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Low's new Germany comes at a price


Euro 2016's expanded format will make for more memorable tournament

PARIS -- It will be a Euro unlike any we've ever seen.

Saturday's draw at Paris' Palais des Congres was held in a militarized and sombre atmosphere. Four weeks and one day earlier, heavily armed terrorists had sown havoc and murder, reminding Parisians of the fragility inherent in the world we inhabit.

There was no symbolic empty seat left in the hall for the most illustrious absentee, UEFA President Michel Platini. He campaigned hard for the competition to be held in France, his home country, 32 years after they last hosted the tournament and he led them to their first ever major championship. Platini is provisionally suspended for some of his financial dealings with FIFA, a ban that has scuppered his run for the FIFA presidency. He's fighting the charges but, at the very least, his absence reminded us of something else: it's hard to operate in the highest echelons of world football without smearing your collar, whether it's self-inflicted or brought on by others.

Never before has a major UEFA tournament been held under such clouds.

Yet at the same time, there is also reason for optimism. Not just the kind that comes with the realization that, post-draw and pre-opener, everybody is level on points, from little Iceland to mighty Germany.

For the first time, the Euro has been expanded from 16 to 24 of UEFA's 54 member nations. While some purists sniff at the dilution of the tournament, anyone who saw the excitement in the eyes of those midsized nations who would otherwise not be here could not be somewhat moved.

Having 24 teams means the Euros will match the World Cup formats we witnessed between 1986 and 1994, with the four best third-place sides advancing alongside the top two in each group. While it's true that a group stage held to winnow the teams from 24 to 16 will feel different, it's equally true that it did not spoil our enjoyment in 1986 or 1990 or 1994 and it likely won't this time either.

If anything, the expanded Euros multiply the storylines. Germany, the defending world champions, will try to match what Spain achieved in 2010, Brazil in 2004, France in 2000 and the Germans themselves in 1972: holding both the world and continental titles at the same time.

The draw hasn't been kind to Germany. They will face a Poland side led by one of the most in-form forwards in the game, Robert Lewandowski; Ukraine, with the twin wing threat of Yevhen Konoplyanka and Andriy Yarmolenko; and Northern Ireland, who may be making their first-ever Euro appearance but nevertheless won their qualifying group.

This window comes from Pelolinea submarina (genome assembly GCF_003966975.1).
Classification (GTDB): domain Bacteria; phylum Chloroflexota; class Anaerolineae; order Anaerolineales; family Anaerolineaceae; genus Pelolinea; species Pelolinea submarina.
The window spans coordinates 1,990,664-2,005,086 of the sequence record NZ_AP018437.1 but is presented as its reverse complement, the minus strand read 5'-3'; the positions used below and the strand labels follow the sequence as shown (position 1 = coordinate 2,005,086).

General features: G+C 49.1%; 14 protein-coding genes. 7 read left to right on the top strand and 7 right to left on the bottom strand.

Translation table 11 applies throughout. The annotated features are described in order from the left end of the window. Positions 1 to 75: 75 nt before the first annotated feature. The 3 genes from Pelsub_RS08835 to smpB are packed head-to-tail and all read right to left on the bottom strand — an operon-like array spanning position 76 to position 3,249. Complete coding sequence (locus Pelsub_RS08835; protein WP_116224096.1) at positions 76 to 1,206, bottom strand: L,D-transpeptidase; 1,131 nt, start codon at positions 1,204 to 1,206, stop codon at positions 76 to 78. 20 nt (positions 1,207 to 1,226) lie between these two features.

Spain, the defending champions looking to three-peat, also have a tough road filled with familiar faces: Croatia, led by the Liga-based duo of Ivan Rakitic and Luka Modric; Turkey, relying on the unpredictable whims of Barcelona's Arda Turan; and the Czechs, captained by Arsenal keeper Petr Cech.

The hosts, France, may be the next deepest team in terms of talent, with budding stars like Paul Pogba and Antoine Griezmann, though controversy (witness the Karim Benzema sex-tape blackmail affair) is never far behind. Their ride in Group A seems a little more straightforward, pitting them against Romania, Albania and Switzerland. The clash between Albania and Switzerland, two teams stocked with ethnic Kosovars, will be another reminder of the side effects of politics, war and migration.

Group B, with England chasing their first major trophy in half a century, will also have an air of familiarity thanks to Wales and the biggest superstar born on British soil in decades, Gareth Bale. Slovakia know how to upset the apple cart; ask Italy, whom they eliminated in the 2010 World Cup or, indeed, Spain, whom they beat in qualifying. Then there's Russia, the awakening giant throwing resources at the game with an eye to hosting the 2018 World Cup.

Belgium's Golden Generation were pitted with the second seed most wanted to avoid, Italy. As most of the Diables Rouges/Rode Duivels (everything is strictly bilingual in Belgium) hit the prime of their careers -- guys like Eden Hazard, Kevin de Bruyne, Thibaut Courtois, Romelu Lukaku and Christian Benteke are all 24 years old or younger -- they'll be tested by a rebuilding Azzurri side whom manager Antonio Conte is constructing in his own blue-collar, hard-hat image.

Belgium will also face Sweden and the immense -- in every sense of the word -- Zlatan Ibrahimovic in what is likely to be his international swan song, and Martin O'Neill's Ireland, a side on which the LA Galaxy's Robbie Keane continues to defy Father Time and a team capable of taking four of six points from Germany in qualifying.

In some ways, Group F is the most romantic group. Portugal's Cristiano Ronaldo, 12 years after making his tournament debut on home soil and suffering heartbreak in the final, will once again be asked to carry a nation, mindful of the fact that, to some, he is no longer an automatic choice as the "other" world's greatest footballer. Then there are Austria and Hungary, neighbours and fallen giants whose players are daily confronted with the fact that those who came before them -- Hugo Meisl's Wunderteam of the 1930s and the Mighty Magyars of Ferenc Puskas, Sandor Kocsis and Nandor Hidegkuti -- were at one time the greatest in the world. And, finally, Iceland: 329,000 people on a rocky, geyser-filled outpost abutting the Arctic Ocean. They're here, too, and they're here on merit.

Whatever happens, we're going to remember this. And we'll most likely be glad that we opened the door that little bit wider, to let more nations in. Inclusion feels right, particularly at a time like this.

Gabriele Marcotti is a senior writer for ESPN FC. Follow him on Twitter @Marcotti.


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